This autobiography of mine is a mirror, and I am looking at myself in it all the time. Incidentally I notice the people that pass along at my back- I get glimpses of them in the mirror- and whenever they say or do anything that can help advertise me and flatter me and raise me in my own estimation, I set these things down in my autobiography. I rejoice when a king or a duke comes my way and makes himself useful to this autobiography, but they are rare customers, with wide intervals between. I can use them with good effect as lighthouses and monuments along my way, but for real business I depend upon the common herd.
- Mark Twain's Autobiography
...by 1897, Clemens had seen more of his native land and more of the world beyond it than any major American writer before air travel.
- Carl Dolmetsch, Our Famous Guest: Mark Twain in Vienna
To thee whose mark hemispheres attest,
Wherever thou has cast thy pilot log,
That German speech with humour can invest,
And make a classic of a jumping frog,
A grateful muse inscribes her modest tome.
Warmed at thy genial hearth to life anew,
While flourished here the innocent at home,
Where all was cultured, yet was nothing "blue."
Though winter reigned, yet found I sunshine there,
No need to venture on a tramp abroad,
Spurred on afresh another flight to dare,
A frozen spirit from its torpor thawed.
And though again the ocean roll between,
Be sure no malice of ungracious fate
Can dim the memory of what has been,
Nor "love" for thee and thine "exterminate."
- Emily De Laszowska, "Dedication," The Extermination of Love: A Fragmentary Study in Erotics, (as reprinted in Our Famous Guest: Mark Twain in Vienna, Carl Dolmetsch)
By the close of his career the New York Times estimated that he was quoted in common conversation more often than any other American, including Ben Franklin and Abe Lincoln.
- Mark Twain Laughing, P. M. Zall
Bret Harte has himself told the story of how in his "Mint " days
he first met his famous brother humorist, "Mark Twain." His friend
and journal colleague, Mr. George Barnes, called upon him to introduce a young
man whose appearance was decidedly impressive." His head," he wrote,"
was striking. He had the curly hair, the aquiline nose and even the aquiline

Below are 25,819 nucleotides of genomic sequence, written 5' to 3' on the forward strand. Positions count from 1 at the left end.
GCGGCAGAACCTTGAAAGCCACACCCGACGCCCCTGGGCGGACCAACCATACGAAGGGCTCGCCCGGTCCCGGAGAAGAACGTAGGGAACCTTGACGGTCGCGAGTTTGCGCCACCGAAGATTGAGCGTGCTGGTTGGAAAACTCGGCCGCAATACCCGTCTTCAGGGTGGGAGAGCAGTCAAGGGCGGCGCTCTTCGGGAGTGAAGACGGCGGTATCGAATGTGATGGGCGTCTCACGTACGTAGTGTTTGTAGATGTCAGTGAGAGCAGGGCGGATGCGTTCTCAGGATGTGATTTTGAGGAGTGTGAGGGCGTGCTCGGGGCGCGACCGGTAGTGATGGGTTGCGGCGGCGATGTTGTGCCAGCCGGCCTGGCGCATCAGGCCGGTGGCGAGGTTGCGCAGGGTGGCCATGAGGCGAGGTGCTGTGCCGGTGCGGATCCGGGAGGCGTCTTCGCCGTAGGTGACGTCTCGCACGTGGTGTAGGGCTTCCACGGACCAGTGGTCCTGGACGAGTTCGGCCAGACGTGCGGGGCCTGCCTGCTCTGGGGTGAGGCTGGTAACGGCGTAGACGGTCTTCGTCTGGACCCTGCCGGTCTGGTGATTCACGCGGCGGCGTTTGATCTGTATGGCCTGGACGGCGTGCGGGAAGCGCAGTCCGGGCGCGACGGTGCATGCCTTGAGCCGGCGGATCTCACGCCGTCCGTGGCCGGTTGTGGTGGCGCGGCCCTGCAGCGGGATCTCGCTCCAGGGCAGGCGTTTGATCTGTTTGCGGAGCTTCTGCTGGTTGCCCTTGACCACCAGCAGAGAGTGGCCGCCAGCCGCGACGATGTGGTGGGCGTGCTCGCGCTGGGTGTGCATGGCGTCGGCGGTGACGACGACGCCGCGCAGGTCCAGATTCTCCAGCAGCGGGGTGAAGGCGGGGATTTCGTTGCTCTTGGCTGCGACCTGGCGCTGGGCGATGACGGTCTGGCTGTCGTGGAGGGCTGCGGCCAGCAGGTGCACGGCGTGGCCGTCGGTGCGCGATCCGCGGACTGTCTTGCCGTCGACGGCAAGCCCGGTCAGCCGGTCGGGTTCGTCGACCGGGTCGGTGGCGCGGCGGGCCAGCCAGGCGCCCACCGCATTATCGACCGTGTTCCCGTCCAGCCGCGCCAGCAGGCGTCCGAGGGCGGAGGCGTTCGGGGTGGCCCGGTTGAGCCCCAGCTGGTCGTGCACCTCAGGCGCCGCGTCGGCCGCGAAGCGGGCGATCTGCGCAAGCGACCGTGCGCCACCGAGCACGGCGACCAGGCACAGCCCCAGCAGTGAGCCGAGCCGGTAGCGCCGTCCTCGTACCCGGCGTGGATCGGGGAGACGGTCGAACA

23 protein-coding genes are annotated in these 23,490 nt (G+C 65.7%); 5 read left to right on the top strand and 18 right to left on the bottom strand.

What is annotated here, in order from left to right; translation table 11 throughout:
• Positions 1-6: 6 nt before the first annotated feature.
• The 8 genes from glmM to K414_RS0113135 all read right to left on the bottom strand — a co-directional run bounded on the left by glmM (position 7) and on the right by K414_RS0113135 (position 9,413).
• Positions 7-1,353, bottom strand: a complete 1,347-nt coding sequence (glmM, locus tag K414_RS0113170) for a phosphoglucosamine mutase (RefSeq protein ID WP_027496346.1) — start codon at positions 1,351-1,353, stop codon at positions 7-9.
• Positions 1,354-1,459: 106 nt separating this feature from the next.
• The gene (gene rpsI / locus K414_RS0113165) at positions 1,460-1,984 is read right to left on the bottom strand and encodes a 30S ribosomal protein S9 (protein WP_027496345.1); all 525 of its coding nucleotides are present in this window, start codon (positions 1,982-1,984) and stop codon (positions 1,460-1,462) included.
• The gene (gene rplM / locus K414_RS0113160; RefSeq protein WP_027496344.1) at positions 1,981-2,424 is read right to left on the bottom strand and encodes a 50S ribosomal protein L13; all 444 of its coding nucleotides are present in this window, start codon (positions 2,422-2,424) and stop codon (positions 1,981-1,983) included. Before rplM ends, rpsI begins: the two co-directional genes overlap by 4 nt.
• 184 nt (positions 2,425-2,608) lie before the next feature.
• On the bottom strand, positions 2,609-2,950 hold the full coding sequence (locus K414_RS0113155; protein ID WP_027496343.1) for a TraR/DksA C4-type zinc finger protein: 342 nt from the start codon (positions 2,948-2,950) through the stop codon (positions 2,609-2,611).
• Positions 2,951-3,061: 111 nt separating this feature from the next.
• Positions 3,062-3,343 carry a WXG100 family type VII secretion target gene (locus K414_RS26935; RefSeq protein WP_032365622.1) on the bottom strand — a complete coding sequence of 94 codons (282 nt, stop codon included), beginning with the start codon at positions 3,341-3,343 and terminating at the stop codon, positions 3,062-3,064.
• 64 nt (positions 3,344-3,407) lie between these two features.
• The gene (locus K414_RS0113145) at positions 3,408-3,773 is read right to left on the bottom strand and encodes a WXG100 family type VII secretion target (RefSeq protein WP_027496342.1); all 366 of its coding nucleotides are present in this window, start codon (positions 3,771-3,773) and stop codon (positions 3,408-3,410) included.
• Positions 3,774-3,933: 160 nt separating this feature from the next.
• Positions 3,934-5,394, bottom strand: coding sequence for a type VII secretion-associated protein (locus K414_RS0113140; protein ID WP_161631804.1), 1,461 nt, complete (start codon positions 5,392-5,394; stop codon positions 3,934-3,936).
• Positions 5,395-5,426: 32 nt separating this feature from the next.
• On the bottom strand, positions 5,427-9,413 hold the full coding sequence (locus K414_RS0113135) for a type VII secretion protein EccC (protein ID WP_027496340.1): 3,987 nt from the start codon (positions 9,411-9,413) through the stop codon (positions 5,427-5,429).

eye--an eye so eagle-like that a second lid would not have surprised me--of
an unusual and dominant nature. His eyebrows were very thick and bushy. His
dress was careless, and his general manner one of supreme indifference to surroundings
and circumstances. Barnes introduced him as Mr. Sam. Clemens, and remarked that
he had shown a very unusual talent in a number of newspapers contributed over
the signature of 'M Twain.' We talked on different topics, and about a month
afterwards Clemens dropped in upon me again. He had been away in the mining
districts on some newspaper assignment in the meantime. In course of conversation
he remarked that the unearthly laziness that prevailed in the town he had been
visiting was beyond anything in his previous experience. He said the men did
nothing all day long but sit around the bar-room stove, spit, and 'swop lies.'
He spoke in a slow, rather satirical drawl, which was itself irresistible. He
went on to tell one of those extravagant stories, and half unconsciously dropped
into the lazy tone and manner of the original narrator. I asked him to tell
it again to a friend who came in, and then asked him to write it out for The
Californian. He did so, and when published it was an emphatic success. It was
the first work of his that had attracted general attention, and it crosses the
Sierras for an Eastern reading. The story was 'The Jumping Frog of Calaveras.'
It is now known and laughed over, I suppose, wherever the English language is
spoken; but it will never be as funny to any one in print as it was to me, told
for the first time by the unknown Twain himself on that morning the San Francisco
- The Life of Bret Harte, by T. Edgar Pemberton.
I lay awake all last night aggravating myself with this prospect of seeing
my hated nom de plume (for I do loathe the very sight of it) in print again
- Samuel Clemens, letter to Orion Clemens, 11 March 1871